We’ve all seen the 1980’s Dunkin’ Donuts commercial from the 1980’s where Fred the donut worker gets up early in the morning and says over and over: “Time to make the Donuts”. Fast forward and substitute Fred the baker for today’s harried retirement plan fiduciary and the new mantra is, “Time to Review Your 401(k)”. The world of 401(k) plans is complex and regulations have changed while the DOL has demanded even more from plan fiduciaries. Do you know what has changed? Do you know what is changing, what regulations have been proposed, and what you are responsible for? When was the last time you completed a thorough review of your retirement plan using an outside, independent expert?
Plan fiduciaries often wear more than just one “hat” for their employer. They have various responsibilities and are often saddled with a myriad of roles besides being a “plan fiduciary.” They are usually also the CFO, HR execs, or VP’s of Finance and accounting, who often have the added pressure to increase sales, cut costs and improve profitability. In addition to their daily day-to-day roles and responsibilities, a plan fiduciary has decision making authority over the retirement plan(s) and is duty-bound to take non-conflicted, affirmative action(s) for the sole benefit of plan participants and their beneficiaries.
You may not have any worries. You may not even be thinking about your retirement plan. Your firm’s current retirement plan may actually seem to be going well. Your employees might be participating in pretty good numbers. Everyone may seem happy. You haven’t heard of many complaints and you have a few meetings a year where you—and your committee—listen to service provider updates and investment data and your returns seem within appropriate ranges. All seems great, right? Not necessarily. Those donuts aren’t ‘fresh’! There is a lot more you need to be aware of and to be proactively doing to ensure you meet the standards of fiduciary responsibility. If you fail to act in the best interests of your plan participants, and fail to document that, you may be liable. It’s time to make the time to review your plan.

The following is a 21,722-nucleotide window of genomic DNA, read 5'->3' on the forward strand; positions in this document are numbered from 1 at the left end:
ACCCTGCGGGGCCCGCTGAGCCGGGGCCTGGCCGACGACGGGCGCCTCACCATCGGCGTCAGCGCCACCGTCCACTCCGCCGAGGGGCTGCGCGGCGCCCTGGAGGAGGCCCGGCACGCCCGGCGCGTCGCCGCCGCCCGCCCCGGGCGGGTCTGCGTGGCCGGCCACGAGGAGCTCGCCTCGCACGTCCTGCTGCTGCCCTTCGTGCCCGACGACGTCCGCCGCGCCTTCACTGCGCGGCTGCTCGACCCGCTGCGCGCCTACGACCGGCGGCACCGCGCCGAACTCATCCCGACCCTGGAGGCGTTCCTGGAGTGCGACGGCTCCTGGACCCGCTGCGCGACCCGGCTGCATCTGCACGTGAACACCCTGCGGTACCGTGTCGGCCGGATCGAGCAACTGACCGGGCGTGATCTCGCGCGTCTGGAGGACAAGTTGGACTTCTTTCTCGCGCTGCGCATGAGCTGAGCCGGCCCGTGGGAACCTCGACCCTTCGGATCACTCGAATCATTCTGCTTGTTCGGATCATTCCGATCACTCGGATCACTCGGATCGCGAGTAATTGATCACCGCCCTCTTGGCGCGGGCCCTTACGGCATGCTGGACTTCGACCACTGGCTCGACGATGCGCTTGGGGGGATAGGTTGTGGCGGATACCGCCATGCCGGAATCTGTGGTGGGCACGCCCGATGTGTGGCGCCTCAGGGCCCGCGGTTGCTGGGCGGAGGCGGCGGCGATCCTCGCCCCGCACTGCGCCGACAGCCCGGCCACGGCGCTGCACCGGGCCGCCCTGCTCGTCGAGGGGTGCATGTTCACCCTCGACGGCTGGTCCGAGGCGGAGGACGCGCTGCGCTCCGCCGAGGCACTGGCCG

As of the summer of 2012, the US DOL has required that service providers (recordkeepers, administrators, investment advisors, and others) to retirement plans disclose compensation and fee information to plan fiduciaries in writing. Then, in order to avoid penalties and possible civil actions under ERISA, the plan fiduciary has a legal responsibility to:
1. Identify all covered service providers.
2. Confirm receipt of all your services provider disclosures.
3. Review content of disclosures to confirm completeness.
4. Assess whether fees being charged to the plan are “reasonable”.
Now, “It’s time to make the Donuts!” It’s time to engage with a firm that has the knowledge, experience, and skill to review your plan and assess the reasonableness of all fees being charged versus services provided. 401k fees are often hidden, difficult to identify, and often unknown and/or buried into fund expenses. And you, as a named, plan fiduciary are responsible for what you should know, rather than what you actually know. As a retirement plan fiduciary, do you really know what services you are receiving? Do you know what services may be available on your current platform or available on another platform? Do you know how much you are currently paying for the services you are receiving? Do you know your recordkeeping costs broken out from your investment expenses and advisor cost?